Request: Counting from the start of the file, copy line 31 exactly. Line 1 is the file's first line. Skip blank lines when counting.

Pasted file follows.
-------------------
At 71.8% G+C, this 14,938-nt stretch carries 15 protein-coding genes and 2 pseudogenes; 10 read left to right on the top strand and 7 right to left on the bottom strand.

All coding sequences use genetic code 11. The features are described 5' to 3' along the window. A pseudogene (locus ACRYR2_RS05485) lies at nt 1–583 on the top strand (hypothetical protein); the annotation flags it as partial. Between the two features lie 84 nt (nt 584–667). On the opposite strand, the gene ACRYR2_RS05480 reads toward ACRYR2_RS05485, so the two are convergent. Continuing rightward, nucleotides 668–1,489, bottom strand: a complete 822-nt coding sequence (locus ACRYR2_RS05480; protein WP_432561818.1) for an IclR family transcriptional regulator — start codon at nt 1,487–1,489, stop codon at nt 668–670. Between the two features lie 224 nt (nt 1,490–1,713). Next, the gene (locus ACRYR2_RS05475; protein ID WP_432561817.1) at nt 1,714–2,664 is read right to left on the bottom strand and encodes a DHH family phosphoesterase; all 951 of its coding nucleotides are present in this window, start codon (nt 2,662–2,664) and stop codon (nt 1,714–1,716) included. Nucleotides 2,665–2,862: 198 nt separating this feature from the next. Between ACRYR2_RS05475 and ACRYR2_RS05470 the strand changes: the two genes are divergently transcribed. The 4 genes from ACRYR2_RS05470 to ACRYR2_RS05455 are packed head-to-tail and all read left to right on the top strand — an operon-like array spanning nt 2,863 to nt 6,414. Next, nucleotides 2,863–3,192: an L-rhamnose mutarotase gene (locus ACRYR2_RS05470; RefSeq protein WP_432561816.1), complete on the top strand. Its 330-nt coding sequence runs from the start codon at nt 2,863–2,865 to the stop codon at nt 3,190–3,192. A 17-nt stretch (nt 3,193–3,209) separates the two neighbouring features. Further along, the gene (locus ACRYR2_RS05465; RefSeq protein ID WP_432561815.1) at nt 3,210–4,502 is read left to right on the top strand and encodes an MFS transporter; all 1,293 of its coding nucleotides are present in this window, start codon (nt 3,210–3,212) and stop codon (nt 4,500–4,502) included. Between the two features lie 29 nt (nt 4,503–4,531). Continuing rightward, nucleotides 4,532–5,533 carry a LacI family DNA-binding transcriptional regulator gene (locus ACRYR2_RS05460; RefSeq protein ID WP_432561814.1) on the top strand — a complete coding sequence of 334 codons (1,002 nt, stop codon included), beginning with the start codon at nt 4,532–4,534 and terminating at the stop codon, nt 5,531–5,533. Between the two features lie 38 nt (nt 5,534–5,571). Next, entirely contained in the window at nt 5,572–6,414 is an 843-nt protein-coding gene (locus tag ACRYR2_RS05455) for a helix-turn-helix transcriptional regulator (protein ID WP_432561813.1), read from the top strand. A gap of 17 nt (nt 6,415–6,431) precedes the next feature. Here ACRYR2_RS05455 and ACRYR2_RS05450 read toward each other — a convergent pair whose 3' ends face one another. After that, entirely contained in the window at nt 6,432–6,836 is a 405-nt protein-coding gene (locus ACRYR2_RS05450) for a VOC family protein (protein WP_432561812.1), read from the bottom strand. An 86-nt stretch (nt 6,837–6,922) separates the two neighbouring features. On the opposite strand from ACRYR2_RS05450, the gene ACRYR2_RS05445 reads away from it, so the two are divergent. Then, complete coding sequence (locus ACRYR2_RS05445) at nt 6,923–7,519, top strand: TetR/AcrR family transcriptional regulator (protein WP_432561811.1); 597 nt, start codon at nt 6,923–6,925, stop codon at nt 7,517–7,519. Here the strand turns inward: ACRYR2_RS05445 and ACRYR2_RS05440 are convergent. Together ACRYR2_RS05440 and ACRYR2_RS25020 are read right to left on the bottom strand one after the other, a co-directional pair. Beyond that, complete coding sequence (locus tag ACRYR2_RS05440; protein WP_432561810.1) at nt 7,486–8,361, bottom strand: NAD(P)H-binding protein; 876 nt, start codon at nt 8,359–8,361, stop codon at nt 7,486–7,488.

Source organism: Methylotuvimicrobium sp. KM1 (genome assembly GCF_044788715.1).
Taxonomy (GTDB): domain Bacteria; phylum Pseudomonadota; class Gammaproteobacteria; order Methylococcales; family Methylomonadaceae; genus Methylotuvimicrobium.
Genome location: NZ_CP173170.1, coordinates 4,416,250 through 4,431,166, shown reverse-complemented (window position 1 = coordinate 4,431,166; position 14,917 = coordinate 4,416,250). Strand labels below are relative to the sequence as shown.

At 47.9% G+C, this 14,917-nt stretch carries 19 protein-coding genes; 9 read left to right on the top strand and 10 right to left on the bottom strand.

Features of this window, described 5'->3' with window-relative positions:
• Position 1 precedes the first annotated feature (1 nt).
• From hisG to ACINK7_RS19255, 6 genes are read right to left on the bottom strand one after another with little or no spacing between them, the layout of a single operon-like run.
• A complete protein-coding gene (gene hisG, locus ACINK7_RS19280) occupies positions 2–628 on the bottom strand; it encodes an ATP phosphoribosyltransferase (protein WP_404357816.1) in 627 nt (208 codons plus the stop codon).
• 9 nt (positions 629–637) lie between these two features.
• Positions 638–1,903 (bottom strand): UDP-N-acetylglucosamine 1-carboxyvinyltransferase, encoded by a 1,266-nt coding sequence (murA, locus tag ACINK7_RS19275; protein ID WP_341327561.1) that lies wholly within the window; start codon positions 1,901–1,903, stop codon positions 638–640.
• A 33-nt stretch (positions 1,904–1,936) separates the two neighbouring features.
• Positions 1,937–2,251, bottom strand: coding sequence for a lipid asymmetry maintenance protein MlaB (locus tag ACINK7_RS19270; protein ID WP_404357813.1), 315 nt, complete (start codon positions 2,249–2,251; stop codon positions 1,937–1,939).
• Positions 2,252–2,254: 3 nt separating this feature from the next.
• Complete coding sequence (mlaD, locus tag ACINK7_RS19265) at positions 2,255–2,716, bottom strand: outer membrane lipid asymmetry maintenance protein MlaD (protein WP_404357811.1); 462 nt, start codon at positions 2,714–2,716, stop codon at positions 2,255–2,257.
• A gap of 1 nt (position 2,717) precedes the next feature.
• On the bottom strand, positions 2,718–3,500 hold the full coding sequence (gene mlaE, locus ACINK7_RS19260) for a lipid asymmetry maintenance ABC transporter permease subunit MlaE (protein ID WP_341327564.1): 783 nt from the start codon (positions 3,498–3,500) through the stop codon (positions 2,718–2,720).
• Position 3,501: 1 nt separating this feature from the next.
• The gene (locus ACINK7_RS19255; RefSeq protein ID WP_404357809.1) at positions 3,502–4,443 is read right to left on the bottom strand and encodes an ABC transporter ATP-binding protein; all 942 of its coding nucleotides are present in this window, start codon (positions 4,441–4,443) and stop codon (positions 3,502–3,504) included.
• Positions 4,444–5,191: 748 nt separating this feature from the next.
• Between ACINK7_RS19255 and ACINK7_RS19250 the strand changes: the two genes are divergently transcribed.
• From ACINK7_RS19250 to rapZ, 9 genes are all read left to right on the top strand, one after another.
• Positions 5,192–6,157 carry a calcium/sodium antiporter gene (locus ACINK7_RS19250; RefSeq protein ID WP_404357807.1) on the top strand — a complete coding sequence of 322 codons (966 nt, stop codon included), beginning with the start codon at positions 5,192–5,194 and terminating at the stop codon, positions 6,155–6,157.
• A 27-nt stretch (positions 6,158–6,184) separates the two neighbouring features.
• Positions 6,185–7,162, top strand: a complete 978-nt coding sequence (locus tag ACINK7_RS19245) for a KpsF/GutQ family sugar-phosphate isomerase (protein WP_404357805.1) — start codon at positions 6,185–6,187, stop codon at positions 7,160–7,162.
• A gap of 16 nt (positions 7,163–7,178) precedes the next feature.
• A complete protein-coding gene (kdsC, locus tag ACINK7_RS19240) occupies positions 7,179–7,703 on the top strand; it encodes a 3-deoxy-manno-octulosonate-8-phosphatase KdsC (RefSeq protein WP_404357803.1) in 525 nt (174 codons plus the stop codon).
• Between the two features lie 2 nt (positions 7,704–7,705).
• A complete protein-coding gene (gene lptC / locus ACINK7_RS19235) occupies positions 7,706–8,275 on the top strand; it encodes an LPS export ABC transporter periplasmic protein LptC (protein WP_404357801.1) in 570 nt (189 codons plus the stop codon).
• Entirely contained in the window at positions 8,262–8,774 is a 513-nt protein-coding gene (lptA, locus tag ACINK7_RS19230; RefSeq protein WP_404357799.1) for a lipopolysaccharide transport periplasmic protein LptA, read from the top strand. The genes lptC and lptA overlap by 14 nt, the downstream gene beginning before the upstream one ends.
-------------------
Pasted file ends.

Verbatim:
• Entirely contained in the window at positions 8,262–8,774 is a 513-nt protein-coding gene (lptA, locus tag ACINK7_RS19230; RefSeq protein WP_404357799.1) for a lipopolysaccharide transport periplasmic protein LptA, read from the top strand. The genes lptC and lptA overlap by 14 nt, the downstream gene beginning before the upstream one ends.